You do not upload the BAM file of the Big Y to Yfull yourself, but indicate where it can be downloaded. You get the link for this at FTDNA after you have bought the BAM. To do this, you first log into your account and go to the page with the results for the Big Y.
You don’t upload the raw data BAM file of the NGS test to Yfull yourself, but indicate where it can be downloaded. You can get the link from the provider where you did your test. (FTDNA, YSEQ, FGC). Companies like Dante Labs don’t offer such a link for Yfull directly, so you have to make the required file accessible via a cloud.
Yfull is not a provider of Y-DNA or NGS tests, but an analysis service for NGS with a database in which data from NGS tests are compared and analyzed, regardless of the provider. This allows to compare the results of currently 13 sources. (Commercial companies and scientific studies). The results are presented in the form of a Y-tree in different representations. The kits are presented anonymously and the Y-tree (as well as the mt-tree) is publicly accessible for everyone. This makes it not only an enrichment for the submitters, but also for everyone who is concerned with the topic Y-tree (as well as mt-tree).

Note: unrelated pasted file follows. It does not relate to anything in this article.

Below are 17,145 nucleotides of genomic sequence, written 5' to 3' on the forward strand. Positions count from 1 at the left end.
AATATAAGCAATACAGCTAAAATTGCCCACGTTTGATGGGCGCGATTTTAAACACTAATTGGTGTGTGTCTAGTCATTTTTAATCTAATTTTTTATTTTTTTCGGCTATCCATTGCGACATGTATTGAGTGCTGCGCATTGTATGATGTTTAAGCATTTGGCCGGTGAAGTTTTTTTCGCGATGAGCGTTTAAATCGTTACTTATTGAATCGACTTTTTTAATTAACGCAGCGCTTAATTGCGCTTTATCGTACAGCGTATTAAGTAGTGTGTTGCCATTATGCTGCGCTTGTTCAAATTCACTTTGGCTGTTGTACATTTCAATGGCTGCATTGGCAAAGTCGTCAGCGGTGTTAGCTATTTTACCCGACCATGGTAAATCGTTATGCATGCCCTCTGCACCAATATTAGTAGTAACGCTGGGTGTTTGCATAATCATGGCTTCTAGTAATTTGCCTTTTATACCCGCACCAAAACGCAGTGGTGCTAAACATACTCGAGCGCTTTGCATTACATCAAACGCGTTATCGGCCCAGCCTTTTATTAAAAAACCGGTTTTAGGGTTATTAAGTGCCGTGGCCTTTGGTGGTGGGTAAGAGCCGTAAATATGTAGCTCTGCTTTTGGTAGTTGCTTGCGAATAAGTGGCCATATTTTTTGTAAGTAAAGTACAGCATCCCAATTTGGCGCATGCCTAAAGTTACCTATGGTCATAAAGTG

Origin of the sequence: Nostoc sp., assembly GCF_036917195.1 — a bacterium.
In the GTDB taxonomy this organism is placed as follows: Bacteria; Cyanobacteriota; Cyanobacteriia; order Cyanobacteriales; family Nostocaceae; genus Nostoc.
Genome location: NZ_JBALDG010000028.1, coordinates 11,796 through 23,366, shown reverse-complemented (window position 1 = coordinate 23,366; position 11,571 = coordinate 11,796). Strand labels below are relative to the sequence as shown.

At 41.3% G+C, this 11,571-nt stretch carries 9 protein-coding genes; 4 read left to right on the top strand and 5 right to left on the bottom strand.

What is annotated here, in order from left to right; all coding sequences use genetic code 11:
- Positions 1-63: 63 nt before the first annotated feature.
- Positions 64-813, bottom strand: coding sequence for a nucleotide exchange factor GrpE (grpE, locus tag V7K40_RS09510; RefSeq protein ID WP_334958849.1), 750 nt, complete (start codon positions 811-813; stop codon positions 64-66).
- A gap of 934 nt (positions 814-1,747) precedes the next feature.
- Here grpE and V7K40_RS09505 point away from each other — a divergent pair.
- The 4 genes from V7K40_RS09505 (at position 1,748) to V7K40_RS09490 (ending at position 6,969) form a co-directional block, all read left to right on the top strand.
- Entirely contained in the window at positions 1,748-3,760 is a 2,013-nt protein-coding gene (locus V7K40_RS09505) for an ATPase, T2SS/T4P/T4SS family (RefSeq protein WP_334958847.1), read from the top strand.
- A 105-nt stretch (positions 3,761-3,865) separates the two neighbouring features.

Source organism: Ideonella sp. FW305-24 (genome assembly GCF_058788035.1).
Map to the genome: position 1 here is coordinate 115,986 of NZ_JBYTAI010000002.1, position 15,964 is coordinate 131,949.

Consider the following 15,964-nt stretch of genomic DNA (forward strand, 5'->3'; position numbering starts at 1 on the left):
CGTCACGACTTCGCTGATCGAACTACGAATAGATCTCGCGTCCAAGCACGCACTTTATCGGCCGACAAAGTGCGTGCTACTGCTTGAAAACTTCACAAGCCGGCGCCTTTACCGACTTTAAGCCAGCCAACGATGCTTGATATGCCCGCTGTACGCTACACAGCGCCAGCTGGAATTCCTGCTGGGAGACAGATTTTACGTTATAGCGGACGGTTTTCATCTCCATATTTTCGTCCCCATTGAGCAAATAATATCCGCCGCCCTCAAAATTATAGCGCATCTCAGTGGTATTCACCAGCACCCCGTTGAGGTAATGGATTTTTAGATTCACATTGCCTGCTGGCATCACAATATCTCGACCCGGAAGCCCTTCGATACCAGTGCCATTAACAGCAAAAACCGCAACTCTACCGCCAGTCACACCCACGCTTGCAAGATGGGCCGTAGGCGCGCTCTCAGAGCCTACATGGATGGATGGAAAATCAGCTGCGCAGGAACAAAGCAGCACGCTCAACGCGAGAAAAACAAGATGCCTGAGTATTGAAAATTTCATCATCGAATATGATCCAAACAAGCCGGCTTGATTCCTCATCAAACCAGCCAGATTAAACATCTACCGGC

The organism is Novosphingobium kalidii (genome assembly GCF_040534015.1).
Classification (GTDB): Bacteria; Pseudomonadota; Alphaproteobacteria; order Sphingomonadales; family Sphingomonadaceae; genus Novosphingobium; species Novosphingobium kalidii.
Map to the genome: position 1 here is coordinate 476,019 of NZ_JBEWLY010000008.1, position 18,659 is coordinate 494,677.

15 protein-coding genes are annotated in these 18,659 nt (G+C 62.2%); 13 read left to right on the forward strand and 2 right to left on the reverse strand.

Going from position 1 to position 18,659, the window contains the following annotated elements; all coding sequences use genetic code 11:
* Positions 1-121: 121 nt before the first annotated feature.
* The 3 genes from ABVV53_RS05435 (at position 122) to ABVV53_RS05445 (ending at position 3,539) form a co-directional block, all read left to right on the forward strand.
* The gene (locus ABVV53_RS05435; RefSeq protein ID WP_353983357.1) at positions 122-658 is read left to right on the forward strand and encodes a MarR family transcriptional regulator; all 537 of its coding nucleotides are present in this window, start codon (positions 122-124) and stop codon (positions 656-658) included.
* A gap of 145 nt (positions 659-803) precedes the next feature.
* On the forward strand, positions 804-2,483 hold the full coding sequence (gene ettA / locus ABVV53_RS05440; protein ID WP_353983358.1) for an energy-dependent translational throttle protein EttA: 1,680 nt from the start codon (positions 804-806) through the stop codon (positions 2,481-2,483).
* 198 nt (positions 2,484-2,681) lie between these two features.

f you wanted to compare the Y-DNA of two men, you used Y-STR tests with as many markers as possible. If one or more NGS (Next Generation Sequencing) are available, a new method can be used to determine the relationship of two men in a purely paternal line using “young” SNPs. Your youngest SNPs are those that have only been detected in your sample. These are called “Novel SNPs” or “Private SNPs”.
This method is made possible by the company YSEQ.net and the possibility to actually test any SNP that can be tested with the Sanger method for little money after you “wish” for it.
Since my first Y-DNA test I have been fascinated by the Y trees. That’s why I support these projects and have already contributed some NGS. In the beginning I couldn’t imagine much of it. What, when, where and why happens this and that? In the meantime, I can answer some questions. Here is a small overview of what happens when you participate in a Y-tree.
But there are also a few more ways to support haplogroup projects. By donating, even if it is “only” the raw data of the existing test.